Joy Lisi Rankin’s book on the history of personal computing looks at the technology’s forgotten democratic promise.
by Gillian Terzis via The Nation on January 30, 2019
“The Silicon Valley ideal,” Joy Lisi Rankin writes in A People’s History of Computing in the United States, “venerates grand men with grand ideas.” This narrative, she argues, is widely accepted as the status quo. According to an elite cabal of Bay Area billionaires and a group of sympathetic tech journalists, the birth of personal computing in the mid-1970s and the social experiences of computing in the ’90s can be neatly attributed to the ingenuity of a few brilliant men.
Rankin contends that the myth of a “digital America dependent on the work of a handful of male tech geniuses” detracts from computing’s initial democratic promise: a project made by civilians for civilians. Society’s optimism about technology has waned, but some can’t help but valorize self-made men. Tesla CEO Elon Musk is a case in point: He’s still celebrated by some as a visionary and self-made billionaire (never mind that he is said to have roamed the streets of New York with emeralds from his father’s mine in his pocket), even as his boorishness has damaged his business. Tesla’s price has tanked as Musk’s Twitter conniptions have led to SEC fines, and a recent, bewildering appearance on the libertarian-leaning podcast The Joe Rogan Experience left some people questioning his judgment.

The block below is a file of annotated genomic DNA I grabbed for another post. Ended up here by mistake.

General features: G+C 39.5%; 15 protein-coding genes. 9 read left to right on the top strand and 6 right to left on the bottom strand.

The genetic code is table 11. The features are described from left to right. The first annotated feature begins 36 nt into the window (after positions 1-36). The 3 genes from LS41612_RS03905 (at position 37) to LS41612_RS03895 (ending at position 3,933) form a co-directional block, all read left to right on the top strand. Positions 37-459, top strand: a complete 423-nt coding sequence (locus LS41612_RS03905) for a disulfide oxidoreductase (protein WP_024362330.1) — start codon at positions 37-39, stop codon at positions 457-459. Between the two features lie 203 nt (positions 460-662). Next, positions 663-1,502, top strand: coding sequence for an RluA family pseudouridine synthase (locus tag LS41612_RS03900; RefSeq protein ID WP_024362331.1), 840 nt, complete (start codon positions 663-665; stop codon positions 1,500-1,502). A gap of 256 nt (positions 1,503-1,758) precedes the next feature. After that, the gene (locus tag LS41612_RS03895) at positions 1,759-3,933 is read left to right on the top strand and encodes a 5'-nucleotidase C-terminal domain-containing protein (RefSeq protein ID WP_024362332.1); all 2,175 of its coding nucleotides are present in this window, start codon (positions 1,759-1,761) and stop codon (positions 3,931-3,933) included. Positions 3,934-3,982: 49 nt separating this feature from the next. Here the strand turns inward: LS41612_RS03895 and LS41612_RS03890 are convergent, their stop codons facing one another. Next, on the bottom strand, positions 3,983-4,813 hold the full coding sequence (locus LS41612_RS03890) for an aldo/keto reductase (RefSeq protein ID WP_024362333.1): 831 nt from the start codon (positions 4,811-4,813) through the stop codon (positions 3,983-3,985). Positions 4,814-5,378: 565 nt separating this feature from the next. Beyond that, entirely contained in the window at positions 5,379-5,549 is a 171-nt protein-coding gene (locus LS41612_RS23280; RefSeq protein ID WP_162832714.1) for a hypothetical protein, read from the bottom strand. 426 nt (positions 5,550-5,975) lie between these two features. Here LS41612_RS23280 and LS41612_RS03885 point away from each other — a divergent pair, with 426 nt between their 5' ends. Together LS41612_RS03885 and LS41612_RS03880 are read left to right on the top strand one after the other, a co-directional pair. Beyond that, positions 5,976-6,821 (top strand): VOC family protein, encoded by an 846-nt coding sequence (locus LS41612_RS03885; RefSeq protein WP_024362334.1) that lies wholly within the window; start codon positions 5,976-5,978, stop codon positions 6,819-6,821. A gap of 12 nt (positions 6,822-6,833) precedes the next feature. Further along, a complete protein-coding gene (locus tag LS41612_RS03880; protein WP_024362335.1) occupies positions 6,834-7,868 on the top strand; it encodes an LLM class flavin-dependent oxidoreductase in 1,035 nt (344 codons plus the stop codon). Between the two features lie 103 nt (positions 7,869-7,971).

Anyone who spends time in the Bay Area will begin to see how intoxicating—and damaging—the forces of tech triumphalism and boosterism can be. Last year, in San Francisco’s Mission District, where the tech boom’s effects of displacement are most acute, tenants’-rights activists blockaded tech-company shuttles with smoke bombs and a mountain of discarded, on-demand e-scooters. Still, the narrative of the plucky entrepreneur panders to our economic self-regard, as well as to preconceived notions of who drives technological change. The tech industry is hardly the first to be seduced by the myths of its own exceptionalism or of male genius. But as Rankin argues, the persistence of these myths obscures a more intriguing history of technological development in the United States.